twitter Tweet

OHSU researchers ‘instrumental’ in studying newly FDA-approved treatment for a form of prostate cancer

The OHSU Knight Cancer Institute is among top sites for enrolling subjects in international clinical trial
A doctor and male patient wearing masks stand in a hospital hallway talking.
A doctor talks with a patient about prostate health in the corridor of a hospital. (Getty Images)

Patients with metastatic castration-resistant prostate cancer — the most aggressive and deadly type of the disease — now have a new Food and Drug Administration-approved form of treatment.

The FDA recently approved a new therapy, called Pluvicto™ (lutetium Lu 177 vipivotide tetraxetan), formerly referred to as 177Lu-PSMA-617, based on the results of the Phase III VISION clinical trial. The treatment is an option for men with prostate cancer that has spread and become resistant to hormone therapy and chemotherapy. The infused treatment combines a targeting compound with a radioactive isotope to irradiate and kill cancer cells.

According to the American Cancer Society, prostate cancer is the second leading cause of cancer death in American males, and kills 34,000 people in the U.S. every year.

Tom Beer, M.D., F.A.C.P. is a man wearing a white coat, stethoscope, and glasses in a hospital.
Tom Beer, M.D., F.A.C.P. (OHSU)

OHSU’s Tom Beer, M.D., led the VISION trial at OHSU, and co-authored the VISION study presentation at the American Society of Clinical Oncology Annual Meeting in June 2021, as well as the resulting The New England Journal of Medicine publication.

“This is a significant new treatment for patients with prostate cancer who previously had few options,” says Beer, the deputy director of the OHSU Knight Cancer Institute. “FDA approval of this therapy could be a lifeline for many patients, and I am proud that OHSU helped bring this treatment to patients who desperately need it.”

The study, sponsored by Endocyte, Inc., a Novartis company, tested the targeted radioligand therapy in participants with advanced prostate cancer. All subjects had cancers that had spread to other organs and continued to progress after previous treatment with two kinds of drugs, androgen axis inhibitors and taxanes. The experimental treatment significantly extended survival, delayed progression and was generally tolerated by study subjects, researchers said.

The OHSU Knight Cancer Institute was among the top sites for enrolling subjects, which meant men with prostate cancer in Oregon have had the opportunity to access this drug as part of research long before the therapy’s FDA approval. Study enrollment required close collaboration between the Knight Cancer Institute’s prostate cancer program and OHSU’s innovative nuclear medicine team, led by Erik Mittra, M.D., Ph.D., professor of diagnostic radiology in the OHSU School of Medicine. Nuclear medicine focuses on using radioactive materials to diagnose and treat a variety of cancers.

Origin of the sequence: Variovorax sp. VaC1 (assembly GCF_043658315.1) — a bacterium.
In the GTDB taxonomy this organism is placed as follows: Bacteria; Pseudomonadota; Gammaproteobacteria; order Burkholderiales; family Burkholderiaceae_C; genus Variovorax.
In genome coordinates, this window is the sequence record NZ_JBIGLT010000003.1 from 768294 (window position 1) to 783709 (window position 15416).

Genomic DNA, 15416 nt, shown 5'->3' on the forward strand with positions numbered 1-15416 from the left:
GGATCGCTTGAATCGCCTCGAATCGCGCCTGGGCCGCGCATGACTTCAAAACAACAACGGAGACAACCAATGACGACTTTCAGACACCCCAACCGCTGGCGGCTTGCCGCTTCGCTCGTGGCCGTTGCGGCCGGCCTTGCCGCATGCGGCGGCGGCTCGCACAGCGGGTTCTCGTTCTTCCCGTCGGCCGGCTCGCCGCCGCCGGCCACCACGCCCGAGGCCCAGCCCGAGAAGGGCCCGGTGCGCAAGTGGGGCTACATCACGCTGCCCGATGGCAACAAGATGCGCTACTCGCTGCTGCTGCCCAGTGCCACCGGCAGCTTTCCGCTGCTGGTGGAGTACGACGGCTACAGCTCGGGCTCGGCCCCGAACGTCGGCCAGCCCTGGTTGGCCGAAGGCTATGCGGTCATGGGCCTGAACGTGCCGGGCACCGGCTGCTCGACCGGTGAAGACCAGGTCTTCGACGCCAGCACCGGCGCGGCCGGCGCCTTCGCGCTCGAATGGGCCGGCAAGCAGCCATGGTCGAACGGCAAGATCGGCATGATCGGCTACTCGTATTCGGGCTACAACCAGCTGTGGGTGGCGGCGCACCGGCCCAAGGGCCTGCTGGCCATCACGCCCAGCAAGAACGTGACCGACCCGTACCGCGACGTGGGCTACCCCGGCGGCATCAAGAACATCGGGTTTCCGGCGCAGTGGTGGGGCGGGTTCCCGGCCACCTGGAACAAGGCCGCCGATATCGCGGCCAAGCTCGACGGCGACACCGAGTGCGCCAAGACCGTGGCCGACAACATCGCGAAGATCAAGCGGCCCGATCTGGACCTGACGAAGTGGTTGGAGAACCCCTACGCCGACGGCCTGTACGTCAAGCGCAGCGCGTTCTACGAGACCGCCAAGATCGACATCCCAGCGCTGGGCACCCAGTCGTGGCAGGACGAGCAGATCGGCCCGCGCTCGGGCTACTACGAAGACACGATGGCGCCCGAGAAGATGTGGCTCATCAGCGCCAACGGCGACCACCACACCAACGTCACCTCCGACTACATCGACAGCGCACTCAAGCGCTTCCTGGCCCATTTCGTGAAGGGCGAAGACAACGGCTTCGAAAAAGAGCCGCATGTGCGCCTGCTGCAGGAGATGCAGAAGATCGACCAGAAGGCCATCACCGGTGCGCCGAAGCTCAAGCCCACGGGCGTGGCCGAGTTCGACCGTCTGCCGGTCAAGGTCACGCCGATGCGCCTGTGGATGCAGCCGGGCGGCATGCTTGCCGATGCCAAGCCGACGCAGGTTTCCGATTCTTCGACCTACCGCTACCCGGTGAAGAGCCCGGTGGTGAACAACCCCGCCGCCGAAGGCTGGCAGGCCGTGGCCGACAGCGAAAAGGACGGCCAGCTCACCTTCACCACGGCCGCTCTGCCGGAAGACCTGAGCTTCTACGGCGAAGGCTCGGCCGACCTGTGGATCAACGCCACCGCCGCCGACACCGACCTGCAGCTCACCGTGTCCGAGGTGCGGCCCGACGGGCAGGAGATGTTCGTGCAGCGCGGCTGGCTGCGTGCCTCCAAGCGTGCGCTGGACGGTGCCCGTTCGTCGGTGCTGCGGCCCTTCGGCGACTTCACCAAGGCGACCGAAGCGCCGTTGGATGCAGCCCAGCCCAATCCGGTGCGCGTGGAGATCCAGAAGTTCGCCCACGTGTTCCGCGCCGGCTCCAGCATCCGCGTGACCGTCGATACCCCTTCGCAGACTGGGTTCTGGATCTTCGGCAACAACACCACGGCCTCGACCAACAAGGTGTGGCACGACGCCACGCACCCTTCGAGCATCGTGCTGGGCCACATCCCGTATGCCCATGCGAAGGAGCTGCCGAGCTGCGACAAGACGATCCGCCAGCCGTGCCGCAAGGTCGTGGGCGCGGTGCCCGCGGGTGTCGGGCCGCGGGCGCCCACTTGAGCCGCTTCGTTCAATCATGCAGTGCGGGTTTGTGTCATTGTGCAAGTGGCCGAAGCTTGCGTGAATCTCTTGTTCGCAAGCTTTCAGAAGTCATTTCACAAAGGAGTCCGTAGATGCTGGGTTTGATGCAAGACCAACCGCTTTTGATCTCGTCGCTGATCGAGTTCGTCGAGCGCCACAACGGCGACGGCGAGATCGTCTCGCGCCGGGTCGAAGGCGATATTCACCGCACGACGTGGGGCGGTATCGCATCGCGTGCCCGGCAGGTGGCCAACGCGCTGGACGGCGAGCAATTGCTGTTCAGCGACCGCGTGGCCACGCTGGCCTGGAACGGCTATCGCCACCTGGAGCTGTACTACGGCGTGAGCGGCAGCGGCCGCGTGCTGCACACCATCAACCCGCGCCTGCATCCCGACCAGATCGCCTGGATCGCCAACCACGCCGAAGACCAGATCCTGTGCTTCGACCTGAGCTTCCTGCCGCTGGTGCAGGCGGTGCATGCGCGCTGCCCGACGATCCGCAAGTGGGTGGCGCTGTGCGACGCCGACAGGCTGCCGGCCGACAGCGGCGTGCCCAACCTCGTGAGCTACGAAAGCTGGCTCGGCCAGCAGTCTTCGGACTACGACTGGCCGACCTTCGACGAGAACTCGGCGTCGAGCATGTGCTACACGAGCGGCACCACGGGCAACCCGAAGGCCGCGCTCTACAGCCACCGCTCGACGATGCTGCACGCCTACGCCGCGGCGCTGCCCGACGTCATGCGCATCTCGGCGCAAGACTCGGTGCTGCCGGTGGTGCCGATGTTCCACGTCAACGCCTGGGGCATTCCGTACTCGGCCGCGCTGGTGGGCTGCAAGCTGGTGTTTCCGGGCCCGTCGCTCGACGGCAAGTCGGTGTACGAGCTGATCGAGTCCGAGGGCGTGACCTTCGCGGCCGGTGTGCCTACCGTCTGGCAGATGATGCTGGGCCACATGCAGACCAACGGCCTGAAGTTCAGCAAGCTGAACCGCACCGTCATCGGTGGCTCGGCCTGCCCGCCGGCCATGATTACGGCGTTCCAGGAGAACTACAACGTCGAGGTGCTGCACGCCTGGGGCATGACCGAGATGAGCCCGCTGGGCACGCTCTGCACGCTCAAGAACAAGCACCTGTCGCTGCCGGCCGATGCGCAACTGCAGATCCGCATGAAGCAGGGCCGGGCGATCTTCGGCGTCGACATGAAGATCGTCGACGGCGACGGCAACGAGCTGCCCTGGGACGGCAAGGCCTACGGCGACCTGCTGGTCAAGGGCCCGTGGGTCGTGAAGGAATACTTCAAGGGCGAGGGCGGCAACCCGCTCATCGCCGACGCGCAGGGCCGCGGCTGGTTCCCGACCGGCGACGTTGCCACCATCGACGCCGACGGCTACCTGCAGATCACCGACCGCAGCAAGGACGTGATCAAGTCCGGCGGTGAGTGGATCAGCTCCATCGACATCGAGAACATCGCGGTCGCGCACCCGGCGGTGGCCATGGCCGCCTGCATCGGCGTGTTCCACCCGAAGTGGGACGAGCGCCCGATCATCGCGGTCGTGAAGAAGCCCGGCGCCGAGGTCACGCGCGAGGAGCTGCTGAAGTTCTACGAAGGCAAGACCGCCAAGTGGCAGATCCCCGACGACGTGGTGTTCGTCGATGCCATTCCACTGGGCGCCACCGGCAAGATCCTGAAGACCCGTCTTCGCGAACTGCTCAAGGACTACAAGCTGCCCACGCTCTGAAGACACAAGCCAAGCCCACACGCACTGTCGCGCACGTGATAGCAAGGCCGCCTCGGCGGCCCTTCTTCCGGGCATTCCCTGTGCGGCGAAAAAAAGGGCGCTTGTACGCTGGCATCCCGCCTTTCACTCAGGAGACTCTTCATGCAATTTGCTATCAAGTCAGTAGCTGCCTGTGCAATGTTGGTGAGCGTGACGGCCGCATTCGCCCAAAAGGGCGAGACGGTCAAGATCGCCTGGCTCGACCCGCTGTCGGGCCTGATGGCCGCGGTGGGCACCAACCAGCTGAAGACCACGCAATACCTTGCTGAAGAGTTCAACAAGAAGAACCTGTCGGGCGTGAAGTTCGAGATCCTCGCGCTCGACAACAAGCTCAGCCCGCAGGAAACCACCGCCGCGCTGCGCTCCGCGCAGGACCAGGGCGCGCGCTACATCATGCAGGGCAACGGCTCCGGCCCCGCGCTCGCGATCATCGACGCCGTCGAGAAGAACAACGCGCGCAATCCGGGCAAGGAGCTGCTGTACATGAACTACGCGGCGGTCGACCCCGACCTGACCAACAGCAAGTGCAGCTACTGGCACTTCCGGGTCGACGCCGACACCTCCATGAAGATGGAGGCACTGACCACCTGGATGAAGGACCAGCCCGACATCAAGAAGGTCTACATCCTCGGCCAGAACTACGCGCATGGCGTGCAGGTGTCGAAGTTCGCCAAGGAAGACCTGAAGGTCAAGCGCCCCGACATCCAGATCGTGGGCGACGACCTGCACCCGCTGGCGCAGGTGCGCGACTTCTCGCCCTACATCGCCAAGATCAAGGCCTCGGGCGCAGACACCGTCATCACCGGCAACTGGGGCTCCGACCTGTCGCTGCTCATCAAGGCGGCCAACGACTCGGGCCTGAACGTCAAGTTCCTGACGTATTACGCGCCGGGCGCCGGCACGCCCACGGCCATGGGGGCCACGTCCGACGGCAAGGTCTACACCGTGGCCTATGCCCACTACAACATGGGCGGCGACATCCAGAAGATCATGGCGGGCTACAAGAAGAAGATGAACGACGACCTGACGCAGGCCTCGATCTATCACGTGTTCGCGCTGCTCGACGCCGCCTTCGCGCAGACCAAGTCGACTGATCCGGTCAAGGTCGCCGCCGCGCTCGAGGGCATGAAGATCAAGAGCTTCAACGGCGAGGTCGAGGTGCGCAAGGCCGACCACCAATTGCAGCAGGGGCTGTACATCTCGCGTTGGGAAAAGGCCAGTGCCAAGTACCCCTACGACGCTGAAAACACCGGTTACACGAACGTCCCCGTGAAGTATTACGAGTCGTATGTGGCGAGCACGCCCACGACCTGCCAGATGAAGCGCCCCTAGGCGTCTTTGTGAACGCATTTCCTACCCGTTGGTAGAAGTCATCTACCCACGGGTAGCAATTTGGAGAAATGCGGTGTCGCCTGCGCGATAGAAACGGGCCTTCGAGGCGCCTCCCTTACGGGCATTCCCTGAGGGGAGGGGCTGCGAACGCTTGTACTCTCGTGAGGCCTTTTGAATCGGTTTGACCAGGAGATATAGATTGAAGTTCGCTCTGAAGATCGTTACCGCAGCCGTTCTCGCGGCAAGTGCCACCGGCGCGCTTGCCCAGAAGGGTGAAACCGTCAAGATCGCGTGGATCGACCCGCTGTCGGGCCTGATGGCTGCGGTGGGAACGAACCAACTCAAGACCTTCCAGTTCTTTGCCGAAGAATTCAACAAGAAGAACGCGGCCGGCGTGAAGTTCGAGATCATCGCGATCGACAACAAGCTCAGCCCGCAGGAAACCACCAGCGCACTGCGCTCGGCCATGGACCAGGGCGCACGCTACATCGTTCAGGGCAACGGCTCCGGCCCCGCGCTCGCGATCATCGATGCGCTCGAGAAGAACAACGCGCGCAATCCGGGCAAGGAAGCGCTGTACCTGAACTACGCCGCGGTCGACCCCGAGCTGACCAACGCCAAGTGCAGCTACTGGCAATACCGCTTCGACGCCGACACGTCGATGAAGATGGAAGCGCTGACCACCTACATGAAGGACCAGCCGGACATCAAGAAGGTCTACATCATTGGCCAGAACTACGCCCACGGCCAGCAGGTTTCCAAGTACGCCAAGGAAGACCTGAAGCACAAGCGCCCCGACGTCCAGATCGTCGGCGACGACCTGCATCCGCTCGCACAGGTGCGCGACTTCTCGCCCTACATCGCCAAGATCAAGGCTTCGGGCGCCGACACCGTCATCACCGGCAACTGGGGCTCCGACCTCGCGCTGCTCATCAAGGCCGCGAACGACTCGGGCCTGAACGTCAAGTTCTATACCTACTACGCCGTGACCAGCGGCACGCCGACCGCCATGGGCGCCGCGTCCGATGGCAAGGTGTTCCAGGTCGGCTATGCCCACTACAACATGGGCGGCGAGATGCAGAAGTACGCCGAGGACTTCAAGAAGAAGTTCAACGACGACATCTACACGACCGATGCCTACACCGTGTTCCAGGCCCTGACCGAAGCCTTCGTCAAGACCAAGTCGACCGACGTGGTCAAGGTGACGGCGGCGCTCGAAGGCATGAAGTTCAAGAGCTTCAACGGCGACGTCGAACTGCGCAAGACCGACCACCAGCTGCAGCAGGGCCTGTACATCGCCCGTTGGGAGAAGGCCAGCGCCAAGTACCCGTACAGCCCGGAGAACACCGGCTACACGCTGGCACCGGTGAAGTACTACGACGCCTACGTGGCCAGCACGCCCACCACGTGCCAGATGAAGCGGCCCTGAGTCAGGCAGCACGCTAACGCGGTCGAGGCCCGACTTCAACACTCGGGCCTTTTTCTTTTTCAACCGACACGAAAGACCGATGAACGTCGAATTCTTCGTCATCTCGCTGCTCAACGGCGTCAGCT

Beer says the contributions of the OHSU nuclear medicine team, led by Mittra and Nadine Mallak, M.D., were critical to the OHSU study team. Following the successful Phase III study results, Beer says the two teams worked hard to make the much-anticipated therapy accessible to metastatic prostate cancer patients under an expanded access protocol on a limited basis, prior to official FDA approval.

“Drs. Mittra and Mallak’s contributions have brought state-of-the-art nuclear medicine to patients in Oregon,” Beer says. “And the leadership of Dr. Fergus Coakley, the chair of diagnostic radiology at OHSU, cannot be understated. The radiology group is a remarkable asset to the prostate cancer program and serves patients across the cancer spectrum at OHSU.”

The drug carries the radioactive isotope Lutetium-177 and targets prostate-specific membrane antigen, or PSMA, a protein that appears on the surface of most prostate cancer cells. More than 80% of advanced prostate cancers bear the PSMA protein, and patients with PSMA-bearing tumors can be identified with a PET scan.

“Because the treatment has been tolerated in patients to date, this will be a significant advance for patients with prostate cancer,” says Beer, who also directs the OHSU Prostate Cancer Research Program. “It represents yet another cancer drug approval and change in standard of care that Knight Cancer Institute investigators contributed to.”

The OHSU Knight Cancer Institute is a national leader in prostate cancer treatment and research, expanding access to clinical trials and the newest treatments. With the VA Portland Health Care System, the Knight Cancer Institute has established a center of excellence for prostate cancer precision oncology.

Since 2011, the OHSU prostate cancer program team has contributed to FDA approvals for five different forms of prostate cancer therapy: docetaxel, enzalutamide, abiraterone, apalutamide and now Pluvicto.

Disclosure: The clinical trial was funded by Endocyte, Inc, a Novartis company. OHSU received research funding from Novartis.

Previous Story OHSU earns top score in Human Rights Campaign Foundation’s 2022 Healthcare Equality Index Next Story Pandemic drives use of telehealth for mental health care
Facebook Twitter LinkedIn YouTube Instagram OHSU Braille services OHSU sign language services OHSU interpreter services